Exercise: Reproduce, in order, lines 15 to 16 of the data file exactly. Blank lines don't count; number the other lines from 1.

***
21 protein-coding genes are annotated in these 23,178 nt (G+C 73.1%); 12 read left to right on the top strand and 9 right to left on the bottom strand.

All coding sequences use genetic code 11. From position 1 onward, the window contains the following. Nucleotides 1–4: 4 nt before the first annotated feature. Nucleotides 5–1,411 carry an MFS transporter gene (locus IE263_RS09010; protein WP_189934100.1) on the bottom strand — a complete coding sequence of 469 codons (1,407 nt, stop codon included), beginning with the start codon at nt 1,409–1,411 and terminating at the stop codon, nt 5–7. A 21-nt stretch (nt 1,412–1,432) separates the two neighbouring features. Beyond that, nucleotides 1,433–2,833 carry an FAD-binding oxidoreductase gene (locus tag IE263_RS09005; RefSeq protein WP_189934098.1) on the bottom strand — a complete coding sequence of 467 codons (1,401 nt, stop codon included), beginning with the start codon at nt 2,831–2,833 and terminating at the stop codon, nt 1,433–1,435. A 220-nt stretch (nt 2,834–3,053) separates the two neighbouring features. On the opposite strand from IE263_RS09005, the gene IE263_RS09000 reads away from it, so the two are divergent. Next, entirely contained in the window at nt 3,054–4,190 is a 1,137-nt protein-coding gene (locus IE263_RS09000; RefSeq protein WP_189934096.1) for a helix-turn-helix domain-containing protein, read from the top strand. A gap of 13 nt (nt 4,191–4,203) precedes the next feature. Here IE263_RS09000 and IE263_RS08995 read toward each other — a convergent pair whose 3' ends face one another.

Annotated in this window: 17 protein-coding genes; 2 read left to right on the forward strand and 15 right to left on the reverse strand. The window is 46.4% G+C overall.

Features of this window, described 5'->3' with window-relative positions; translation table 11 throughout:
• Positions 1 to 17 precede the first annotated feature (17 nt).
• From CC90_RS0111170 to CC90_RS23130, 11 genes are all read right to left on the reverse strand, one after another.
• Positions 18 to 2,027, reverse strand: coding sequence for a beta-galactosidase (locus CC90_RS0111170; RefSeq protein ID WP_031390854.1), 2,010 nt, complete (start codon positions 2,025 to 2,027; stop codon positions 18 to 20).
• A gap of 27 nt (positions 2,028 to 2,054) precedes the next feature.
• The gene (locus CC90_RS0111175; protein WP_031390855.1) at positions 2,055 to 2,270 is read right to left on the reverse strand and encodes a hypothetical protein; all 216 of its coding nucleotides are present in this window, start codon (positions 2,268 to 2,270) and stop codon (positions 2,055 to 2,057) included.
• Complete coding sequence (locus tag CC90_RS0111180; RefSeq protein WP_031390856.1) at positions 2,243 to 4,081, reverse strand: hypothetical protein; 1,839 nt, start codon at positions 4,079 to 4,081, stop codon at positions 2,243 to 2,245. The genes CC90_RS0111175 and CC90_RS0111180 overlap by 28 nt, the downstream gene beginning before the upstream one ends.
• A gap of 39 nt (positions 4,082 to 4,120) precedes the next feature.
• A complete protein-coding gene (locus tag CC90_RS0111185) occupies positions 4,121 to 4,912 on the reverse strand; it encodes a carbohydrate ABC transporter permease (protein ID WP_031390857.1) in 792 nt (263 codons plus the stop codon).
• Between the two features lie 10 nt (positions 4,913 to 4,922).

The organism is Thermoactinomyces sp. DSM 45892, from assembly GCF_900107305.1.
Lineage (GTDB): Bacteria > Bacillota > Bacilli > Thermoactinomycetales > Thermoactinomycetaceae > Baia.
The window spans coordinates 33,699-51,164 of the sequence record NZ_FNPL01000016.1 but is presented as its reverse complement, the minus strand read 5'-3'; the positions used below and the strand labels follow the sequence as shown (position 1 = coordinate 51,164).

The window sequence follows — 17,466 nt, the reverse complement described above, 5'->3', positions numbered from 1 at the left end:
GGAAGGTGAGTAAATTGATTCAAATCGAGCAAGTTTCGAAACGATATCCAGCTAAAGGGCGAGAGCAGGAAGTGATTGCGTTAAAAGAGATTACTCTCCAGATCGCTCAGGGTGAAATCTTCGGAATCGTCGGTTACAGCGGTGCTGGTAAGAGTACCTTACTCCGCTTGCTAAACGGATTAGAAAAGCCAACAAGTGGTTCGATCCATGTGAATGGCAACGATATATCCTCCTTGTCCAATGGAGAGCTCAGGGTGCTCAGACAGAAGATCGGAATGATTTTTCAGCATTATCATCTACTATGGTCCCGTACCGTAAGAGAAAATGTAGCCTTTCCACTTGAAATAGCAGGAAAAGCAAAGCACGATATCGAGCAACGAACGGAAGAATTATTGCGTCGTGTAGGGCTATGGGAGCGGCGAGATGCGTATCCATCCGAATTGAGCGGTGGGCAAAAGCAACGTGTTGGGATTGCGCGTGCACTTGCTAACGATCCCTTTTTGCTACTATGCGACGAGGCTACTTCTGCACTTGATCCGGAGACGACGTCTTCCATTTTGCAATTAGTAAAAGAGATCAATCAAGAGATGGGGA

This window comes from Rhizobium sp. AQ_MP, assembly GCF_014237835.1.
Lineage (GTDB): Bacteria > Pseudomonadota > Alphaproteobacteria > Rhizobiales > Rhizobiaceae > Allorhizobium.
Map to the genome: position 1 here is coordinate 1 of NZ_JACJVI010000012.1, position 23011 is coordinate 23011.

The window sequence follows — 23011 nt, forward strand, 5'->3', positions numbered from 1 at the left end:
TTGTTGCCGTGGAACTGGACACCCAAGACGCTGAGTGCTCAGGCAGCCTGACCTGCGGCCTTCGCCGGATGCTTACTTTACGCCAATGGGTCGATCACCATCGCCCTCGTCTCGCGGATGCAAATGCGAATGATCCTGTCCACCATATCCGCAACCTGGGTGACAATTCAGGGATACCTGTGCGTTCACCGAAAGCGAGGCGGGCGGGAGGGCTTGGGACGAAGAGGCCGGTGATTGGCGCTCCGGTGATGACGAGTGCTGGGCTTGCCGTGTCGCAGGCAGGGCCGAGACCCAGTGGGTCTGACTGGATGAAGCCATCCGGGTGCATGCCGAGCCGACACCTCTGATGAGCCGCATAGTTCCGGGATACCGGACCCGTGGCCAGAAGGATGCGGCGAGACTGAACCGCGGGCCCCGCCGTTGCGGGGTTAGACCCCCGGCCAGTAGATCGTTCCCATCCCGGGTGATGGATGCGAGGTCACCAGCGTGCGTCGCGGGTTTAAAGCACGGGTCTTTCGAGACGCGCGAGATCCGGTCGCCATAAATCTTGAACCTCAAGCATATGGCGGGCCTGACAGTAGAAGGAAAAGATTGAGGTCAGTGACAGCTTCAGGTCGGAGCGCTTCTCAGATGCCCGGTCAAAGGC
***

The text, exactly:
Lineage (GTDB): Bacteria > Bacillota > Bacilli > Thermoactinomycetales > Thermoactinomycetaceae > Baia.
The window spans coordinates 33,699-51,164 of the sequence record NZ_FNPL01000016.1 but is presented as its reverse complement, the minus strand read 5'-3'; the positions used below and the strand labels follow the sequence as shown (position 1 = coordinate 51,164).